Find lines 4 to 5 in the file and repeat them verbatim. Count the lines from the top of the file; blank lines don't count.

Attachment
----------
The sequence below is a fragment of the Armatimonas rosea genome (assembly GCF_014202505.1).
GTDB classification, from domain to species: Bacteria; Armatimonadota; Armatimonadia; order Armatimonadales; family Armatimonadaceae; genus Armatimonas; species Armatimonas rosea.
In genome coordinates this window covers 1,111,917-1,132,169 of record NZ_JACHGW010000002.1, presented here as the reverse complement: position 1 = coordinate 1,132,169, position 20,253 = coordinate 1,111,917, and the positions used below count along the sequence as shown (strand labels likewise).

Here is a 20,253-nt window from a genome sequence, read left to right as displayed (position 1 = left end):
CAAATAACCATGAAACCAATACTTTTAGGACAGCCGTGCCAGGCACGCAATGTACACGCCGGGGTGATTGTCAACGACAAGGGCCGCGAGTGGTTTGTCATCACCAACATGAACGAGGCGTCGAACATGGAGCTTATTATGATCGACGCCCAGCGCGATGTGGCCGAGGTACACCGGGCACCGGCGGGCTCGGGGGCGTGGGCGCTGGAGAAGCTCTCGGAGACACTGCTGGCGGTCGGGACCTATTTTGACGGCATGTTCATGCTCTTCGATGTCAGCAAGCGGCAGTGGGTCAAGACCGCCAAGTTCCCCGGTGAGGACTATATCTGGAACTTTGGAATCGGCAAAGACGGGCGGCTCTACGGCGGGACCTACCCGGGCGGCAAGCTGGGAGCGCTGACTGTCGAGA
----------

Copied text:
Here is a 20,253-nt window from a genome sequence, read left to right as displayed (position 1 = left end):
CAAATAACCATGAAACCAATACTTTTAGGACAGCCGTGCCAGGCACGCAATGTACACGCCGGGGTGATTGTCAACGACAAGGGCCGCGAGTGGTTTGTCATCACCAACATGAACGAGGCGTCGAACATGGAGCTTATTATGATCGACGCCCAGCGCGATGTGGCCGAGGTACACCGGGCACCGGCGGGCTCGGGGGCGTGGGCGCTGGAGAAGCTCTCGGAGACACTGCTGGCGGTCGGGACCTATTTTGACGGCATGTTCATGCTCTTCGATGTCAGCAAGCGGCAGTGGGTCAAGACCGCCAAGTTCCCCGGTGAGGACTATATCTGGAACTTTGGAATCGGCAAAGACGGGCGGCTCTACGGCGGGACCTACCCGGGCGGCAAGCTGGGAGCGCTGACTGTCGAGA